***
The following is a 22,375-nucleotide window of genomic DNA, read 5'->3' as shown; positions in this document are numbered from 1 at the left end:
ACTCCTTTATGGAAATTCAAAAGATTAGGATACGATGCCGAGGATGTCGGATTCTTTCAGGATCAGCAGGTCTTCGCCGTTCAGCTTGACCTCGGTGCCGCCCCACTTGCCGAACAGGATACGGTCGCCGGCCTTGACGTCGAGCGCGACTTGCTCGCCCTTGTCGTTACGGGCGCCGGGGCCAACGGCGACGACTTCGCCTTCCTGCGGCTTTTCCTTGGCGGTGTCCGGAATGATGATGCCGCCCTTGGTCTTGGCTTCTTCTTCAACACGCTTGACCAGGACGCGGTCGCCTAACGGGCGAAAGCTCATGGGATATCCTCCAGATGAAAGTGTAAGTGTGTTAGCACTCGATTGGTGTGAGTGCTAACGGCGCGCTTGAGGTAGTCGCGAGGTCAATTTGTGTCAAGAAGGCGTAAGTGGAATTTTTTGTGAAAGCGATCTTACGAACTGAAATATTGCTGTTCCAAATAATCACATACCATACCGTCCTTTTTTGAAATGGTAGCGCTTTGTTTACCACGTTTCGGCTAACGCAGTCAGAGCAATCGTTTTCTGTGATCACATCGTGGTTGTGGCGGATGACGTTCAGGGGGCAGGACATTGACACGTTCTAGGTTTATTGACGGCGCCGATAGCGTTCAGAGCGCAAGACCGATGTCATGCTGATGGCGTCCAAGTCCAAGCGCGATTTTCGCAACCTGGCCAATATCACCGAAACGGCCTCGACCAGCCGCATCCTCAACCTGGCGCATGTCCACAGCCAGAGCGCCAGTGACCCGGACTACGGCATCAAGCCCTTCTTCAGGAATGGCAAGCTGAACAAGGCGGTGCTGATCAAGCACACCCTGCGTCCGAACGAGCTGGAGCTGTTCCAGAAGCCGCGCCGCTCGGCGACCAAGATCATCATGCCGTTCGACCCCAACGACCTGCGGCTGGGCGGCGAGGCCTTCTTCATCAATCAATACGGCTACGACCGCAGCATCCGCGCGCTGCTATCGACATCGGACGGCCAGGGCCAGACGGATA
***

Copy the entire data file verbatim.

The following is a 22,375-nucleotide window of genomic DNA, read 5'->3' as shown; positions in this document are numbered from 1 at the left end:
ACTCCTTTATGGAAATTCAAAAGATTAGGATACGATGCCGAGGATGTCGGATTCTTTCAGGATCAGCAGGTCTTCGCCGTTCAGCTTGACCTCGGTGCCGCCCCACTTGCCGAACAGGATACGGTCGCCGGCCTTGACGTCGAGCGCGACTTGCTCGCCCTTGTCGTTACGGGCGCCGGGGCCAACGGCGACGACTTCGCCTTCCTGCGGCTTTTCCTTGGCGGTGTCCGGAATGATGATGCCGCCCTTGGTCTTGGCTTCTTCTTCAACACGCTTGACCAGGACGCGGTCGCCTAACGGGCGAAAGCTCATGGGATATCCTCCAGATGAAAGTGTAAGTGTGTTAGCACTCGATTGGTGTGAGTGCTAACGGCGCGCTTGAGGTAGTCGCGAGGTCAATTTGTGTCAAGAAGGCGTAAGTGGAATTTTTTGTGAAAGCGATCTTACGAACTGAAATATTGCTGTTCCAAATAATCACATACCATACCGTCCTTTTTTGAAATGGTAGCGCTTTGTTTACCACGTTTCGGCTAACGCAGTCAGAGCAATCGTTTTCTGTGATCACATCGTGGTTGTGGCGGATGACGTTCAGGGGGCAGGACATTGACACGTTCTAGGTTTATTGACGGCGCCGATAGCGTTCAGAGCGCAAGACCGATGTCATGCTGATGGCGTCCAAGTCCAAGCGCGATTTTCGCAACCTGGCCAATATCACCGAAACGGCCTCGACCAGCCGCATCCTCAACCTGGCGCATGTCCACAGCCAGAGCGCCAGTGACCCGGACTACGGCATCAAGCCCTTCTTCAGGAATGGCAAGCTGAACAAGGCGGTGCTGATCAAGCACACCCTGCGTCCGAACGAGCTGGAGCTGTTCCAGAAGCCGCGCCGCTCGGCGACCAAGATCATCATGCCGTTCGACCCCAACGACCTGCGGCTGGGCGGCGAGGCCTTCTTCATCAATCAATACGGCTACGACCGCAGCATCCGCGCGCTGCTATCGACATCGGACGGCCAGGGCCAGACGGATA